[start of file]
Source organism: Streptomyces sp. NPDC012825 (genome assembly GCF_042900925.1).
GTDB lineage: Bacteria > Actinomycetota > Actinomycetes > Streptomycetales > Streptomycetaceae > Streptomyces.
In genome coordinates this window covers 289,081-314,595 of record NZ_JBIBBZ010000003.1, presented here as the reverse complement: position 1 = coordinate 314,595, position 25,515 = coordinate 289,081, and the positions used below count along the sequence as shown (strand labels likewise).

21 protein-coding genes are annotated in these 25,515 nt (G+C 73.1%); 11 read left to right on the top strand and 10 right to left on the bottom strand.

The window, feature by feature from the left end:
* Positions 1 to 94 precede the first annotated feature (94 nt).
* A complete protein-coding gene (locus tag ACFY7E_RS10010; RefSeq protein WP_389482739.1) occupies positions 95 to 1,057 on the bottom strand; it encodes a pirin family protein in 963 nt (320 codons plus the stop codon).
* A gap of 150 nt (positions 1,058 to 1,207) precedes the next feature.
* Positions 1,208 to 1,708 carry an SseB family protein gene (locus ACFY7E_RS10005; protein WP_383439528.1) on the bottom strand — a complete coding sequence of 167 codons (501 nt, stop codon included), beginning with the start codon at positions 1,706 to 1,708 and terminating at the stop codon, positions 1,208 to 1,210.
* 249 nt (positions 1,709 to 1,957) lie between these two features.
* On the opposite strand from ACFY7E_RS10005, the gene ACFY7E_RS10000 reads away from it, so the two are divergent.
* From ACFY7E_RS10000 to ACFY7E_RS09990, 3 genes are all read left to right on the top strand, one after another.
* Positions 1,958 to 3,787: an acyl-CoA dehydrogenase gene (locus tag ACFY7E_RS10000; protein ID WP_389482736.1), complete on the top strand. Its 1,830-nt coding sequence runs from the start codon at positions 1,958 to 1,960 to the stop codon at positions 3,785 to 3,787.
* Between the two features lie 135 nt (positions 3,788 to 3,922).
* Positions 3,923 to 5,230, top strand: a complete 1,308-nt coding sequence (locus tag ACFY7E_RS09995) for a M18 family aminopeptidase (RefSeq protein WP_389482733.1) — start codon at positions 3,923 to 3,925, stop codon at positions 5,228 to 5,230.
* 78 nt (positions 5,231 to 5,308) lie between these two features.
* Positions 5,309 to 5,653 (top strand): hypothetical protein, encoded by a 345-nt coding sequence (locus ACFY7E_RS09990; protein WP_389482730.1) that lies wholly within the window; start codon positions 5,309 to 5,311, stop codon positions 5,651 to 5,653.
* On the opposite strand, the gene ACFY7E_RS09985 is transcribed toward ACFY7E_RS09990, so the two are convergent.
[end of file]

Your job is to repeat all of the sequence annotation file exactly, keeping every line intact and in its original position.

Source organism: Streptomyces sp. NPDC012825 (genome assembly GCF_042900925.1).
GTDB lineage: Bacteria > Actinomycetota > Actinomycetes > Streptomycetales > Streptomycetaceae > Streptomyces.
In genome coordinates this window covers 289,081-314,595 of record NZ_JBIBBZ010000003.1, presented here as the reverse complement: position 1 = coordinate 314,595, position 25,515 = coordinate 289,081, and the positions used below count along the sequence as shown (strand labels likewise).

21 protein-coding genes are annotated in these 25,515 nt (G+C 73.1%); 11 read left to right on the top strand and 10 right to left on the bottom strand.

The window, feature by feature from the left end:
* Positions 1 to 94 precede the first annotated feature (94 nt).
* A complete protein-coding gene (locus tag ACFY7E_RS10010; RefSeq protein WP_389482739.1) occupies positions 95 to 1,057 on the bottom strand; it encodes a pirin family protein in 963 nt (320 codons plus the stop codon).
* A gap of 150 nt (positions 1,058 to 1,207) precedes the next feature.
* Positions 1,208 to 1,708 carry an SseB family protein gene (locus ACFY7E_RS10005; protein WP_383439528.1) on the bottom strand — a complete coding sequence of 167 codons (501 nt, stop codon included), beginning with the start codon at positions 1,706 to 1,708 and terminating at the stop codon, positions 1,208 to 1,210.
* 249 nt (positions 1,709 to 1,957) lie between these two features.
* On the opposite strand from ACFY7E_RS10005, the gene ACFY7E_RS10000 reads away from it, so the two are divergent.
* From ACFY7E_RS10000 to ACFY7E_RS09990, 3 genes are all read left to right on the top strand, one after another.
* Positions 1,958 to 3,787: an acyl-CoA dehydrogenase gene (locus tag ACFY7E_RS10000; protein ID WP_389482736.1), complete on the top strand. Its 1,830-nt coding sequence runs from the start codon at positions 1,958 to 1,960 to the stop codon at positions 3,785 to 3,787.
* Between the two features lie 135 nt (positions 3,788 to 3,922).
* Positions 3,923 to 5,230, top strand: a complete 1,308-nt coding sequence (locus tag ACFY7E_RS09995) for a M18 family aminopeptidase (RefSeq protein WP_389482733.1) — start codon at positions 3,923 to 3,925, stop codon at positions 5,228 to 5,230.
* 78 nt (positions 5,231 to 5,308) lie between these two features.
* Positions 5,309 to 5,653 (top strand): hypothetical protein, encoded by a 345-nt coding sequence (locus ACFY7E_RS09990; protein WP_389482730.1) that lies wholly within the window; start codon positions 5,309 to 5,311, stop codon positions 5,651 to 5,653.
* On the opposite strand, the gene ACFY7E_RS09985 is transcribed toward ACFY7E_RS09990, so the two are convergent.